Federal Appeals Court says No ADA Violation In Denying Worker’s Request to Telecommute

From Lauren Kuley via Squire Patton Boggs’ Sixth Circuit Appellate Blog: On April 10, the Sixth Circuit issued a significant decision on telecommuting accommodations for disabled employees.  In EEOC v. Ford Motor Co., a divided en banc Sixth Circuit affirmed summary judgment for Ford on claims brought under the Americans with Disabilities Act by the Equal Employment Opportunity … Continue Reading

Finally the plight of pregnant workers across Australia is acknowledged – morning sickness is a recognised disability!

In the aftermath of International Womens’ Day, the history books were once again re-written when the Victorian Civil and Administrative Tribunal classified a pregnant worker’s severe morning sickness as a disability under the Equal Opportunity Act 2010 (Vic). Ms Bevilacqua was a full time Sales Consultant at a Telstra store up until October 2013 when … Continue Reading

UK High Court gives useful recap on liability for stress-induced psychiatric illness in the workplace (Part 1)

Every so often, there comes along a case which becomes the new baseline by which decisions in a particular field are made.  In relation to employer liability for psychiatric illness caused by workplace stress, that case is Hatton -v- Sutherland in 2002, still going strong after 13 years and most recently upheld by the High … Continue Reading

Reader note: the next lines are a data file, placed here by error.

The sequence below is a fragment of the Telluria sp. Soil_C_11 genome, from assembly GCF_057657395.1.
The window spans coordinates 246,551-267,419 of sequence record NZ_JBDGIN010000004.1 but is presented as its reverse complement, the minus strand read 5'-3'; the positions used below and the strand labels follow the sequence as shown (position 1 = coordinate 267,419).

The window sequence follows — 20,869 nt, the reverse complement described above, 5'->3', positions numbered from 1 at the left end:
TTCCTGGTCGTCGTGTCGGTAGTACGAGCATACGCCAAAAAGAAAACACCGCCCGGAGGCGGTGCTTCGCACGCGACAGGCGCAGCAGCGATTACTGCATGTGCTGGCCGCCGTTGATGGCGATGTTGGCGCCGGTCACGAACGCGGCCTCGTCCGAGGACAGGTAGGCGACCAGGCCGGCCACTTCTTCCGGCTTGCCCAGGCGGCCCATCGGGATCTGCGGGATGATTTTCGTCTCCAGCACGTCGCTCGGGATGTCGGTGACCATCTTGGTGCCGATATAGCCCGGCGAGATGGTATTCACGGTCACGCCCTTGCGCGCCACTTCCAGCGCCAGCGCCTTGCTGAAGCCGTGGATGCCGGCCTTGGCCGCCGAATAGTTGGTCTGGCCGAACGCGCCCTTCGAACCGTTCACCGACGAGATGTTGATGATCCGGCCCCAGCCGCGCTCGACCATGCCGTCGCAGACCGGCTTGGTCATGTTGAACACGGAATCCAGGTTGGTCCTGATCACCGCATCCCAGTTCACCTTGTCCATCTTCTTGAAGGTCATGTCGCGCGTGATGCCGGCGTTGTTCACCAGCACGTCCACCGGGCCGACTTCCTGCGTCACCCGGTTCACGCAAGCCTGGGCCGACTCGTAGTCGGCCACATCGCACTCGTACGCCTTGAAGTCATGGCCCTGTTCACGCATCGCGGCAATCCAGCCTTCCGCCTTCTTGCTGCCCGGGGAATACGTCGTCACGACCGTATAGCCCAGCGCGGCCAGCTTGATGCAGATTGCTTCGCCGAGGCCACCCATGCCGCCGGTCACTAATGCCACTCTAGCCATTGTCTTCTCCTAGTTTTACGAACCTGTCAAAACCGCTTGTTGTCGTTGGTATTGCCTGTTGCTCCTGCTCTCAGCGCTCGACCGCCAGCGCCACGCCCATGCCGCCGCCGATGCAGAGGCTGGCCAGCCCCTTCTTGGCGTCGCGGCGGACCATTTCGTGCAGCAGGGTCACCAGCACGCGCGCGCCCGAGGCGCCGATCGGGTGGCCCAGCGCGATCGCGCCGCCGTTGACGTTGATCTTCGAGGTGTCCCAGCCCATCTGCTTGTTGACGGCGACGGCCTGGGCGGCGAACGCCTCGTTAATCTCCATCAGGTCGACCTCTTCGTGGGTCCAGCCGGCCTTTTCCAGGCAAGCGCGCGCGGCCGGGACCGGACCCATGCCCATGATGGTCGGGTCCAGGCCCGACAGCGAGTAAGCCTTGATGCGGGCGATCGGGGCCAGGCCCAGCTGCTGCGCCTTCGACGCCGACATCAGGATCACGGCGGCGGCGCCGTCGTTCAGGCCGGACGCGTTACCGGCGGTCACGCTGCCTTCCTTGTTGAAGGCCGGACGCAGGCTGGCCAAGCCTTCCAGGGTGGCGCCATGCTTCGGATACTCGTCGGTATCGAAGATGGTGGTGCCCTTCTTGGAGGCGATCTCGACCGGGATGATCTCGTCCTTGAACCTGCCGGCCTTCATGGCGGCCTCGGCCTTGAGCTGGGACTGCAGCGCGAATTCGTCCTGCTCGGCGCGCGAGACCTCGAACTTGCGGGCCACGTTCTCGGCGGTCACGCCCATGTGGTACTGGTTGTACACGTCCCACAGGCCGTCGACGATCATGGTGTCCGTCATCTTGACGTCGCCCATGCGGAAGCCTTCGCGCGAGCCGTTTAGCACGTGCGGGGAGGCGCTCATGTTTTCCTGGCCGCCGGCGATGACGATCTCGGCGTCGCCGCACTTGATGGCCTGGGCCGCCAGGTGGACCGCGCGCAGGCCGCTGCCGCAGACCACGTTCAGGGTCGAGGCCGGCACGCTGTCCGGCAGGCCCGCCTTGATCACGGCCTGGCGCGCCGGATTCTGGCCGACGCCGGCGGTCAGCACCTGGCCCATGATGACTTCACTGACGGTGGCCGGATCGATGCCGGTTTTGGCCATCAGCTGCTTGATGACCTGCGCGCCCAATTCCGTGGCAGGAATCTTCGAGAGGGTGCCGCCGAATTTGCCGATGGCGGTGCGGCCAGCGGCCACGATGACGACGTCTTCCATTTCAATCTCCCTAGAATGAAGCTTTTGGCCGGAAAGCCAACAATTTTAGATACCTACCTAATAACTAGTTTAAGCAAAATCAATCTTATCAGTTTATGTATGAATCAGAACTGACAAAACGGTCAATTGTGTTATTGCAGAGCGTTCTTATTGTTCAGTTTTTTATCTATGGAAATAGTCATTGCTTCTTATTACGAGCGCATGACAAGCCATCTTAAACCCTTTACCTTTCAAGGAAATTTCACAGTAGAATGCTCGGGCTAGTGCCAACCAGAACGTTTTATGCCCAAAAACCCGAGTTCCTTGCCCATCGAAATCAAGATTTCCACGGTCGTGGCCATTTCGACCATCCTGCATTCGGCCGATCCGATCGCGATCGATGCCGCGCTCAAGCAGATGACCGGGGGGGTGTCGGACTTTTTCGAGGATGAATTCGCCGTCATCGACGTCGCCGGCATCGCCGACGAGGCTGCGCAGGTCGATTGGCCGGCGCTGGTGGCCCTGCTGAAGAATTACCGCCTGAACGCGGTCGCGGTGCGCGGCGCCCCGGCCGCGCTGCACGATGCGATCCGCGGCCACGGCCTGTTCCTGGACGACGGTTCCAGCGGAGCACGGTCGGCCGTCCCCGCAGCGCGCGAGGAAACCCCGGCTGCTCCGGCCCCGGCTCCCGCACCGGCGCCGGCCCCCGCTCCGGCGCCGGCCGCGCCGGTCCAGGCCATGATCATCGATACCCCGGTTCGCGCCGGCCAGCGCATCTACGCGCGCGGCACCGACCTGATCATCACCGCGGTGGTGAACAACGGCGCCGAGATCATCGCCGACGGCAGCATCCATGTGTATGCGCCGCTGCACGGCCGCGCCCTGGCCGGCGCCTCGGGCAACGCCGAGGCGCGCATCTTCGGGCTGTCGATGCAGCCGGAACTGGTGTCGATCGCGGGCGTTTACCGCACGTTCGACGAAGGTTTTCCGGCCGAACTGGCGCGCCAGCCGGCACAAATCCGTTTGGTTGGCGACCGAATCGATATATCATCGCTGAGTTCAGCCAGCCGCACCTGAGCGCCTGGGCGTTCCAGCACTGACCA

UK employers broadly unmoved by advent of Shared Parental Leave

Last month the Squire Patton Boggs Labour & Employment team issued a survey to over 3,000 UK clients and contacts of different sizes and industry sectors in relation to the arrival of the SPL Regulations next month.  By way of context, the Regulations have been widely criticised among employers and legal commentators as grossly over-engineered … Continue Reading

U.S. Supreme Court Revises Test For Pregnancy-Based Discrimination

Court Revives 2008 Pregnancy Bias Suit by Former UPS Employee Who Was Denied Light Duty Work Accommodation On March 25th, the United States Supreme Court vacated a lower court’s ruling in favor of United Parcel Service, Inc. (UPS) against a former delivery truck driver, Peggy Young, who claimed, among other things, that she was discriminated … Continue Reading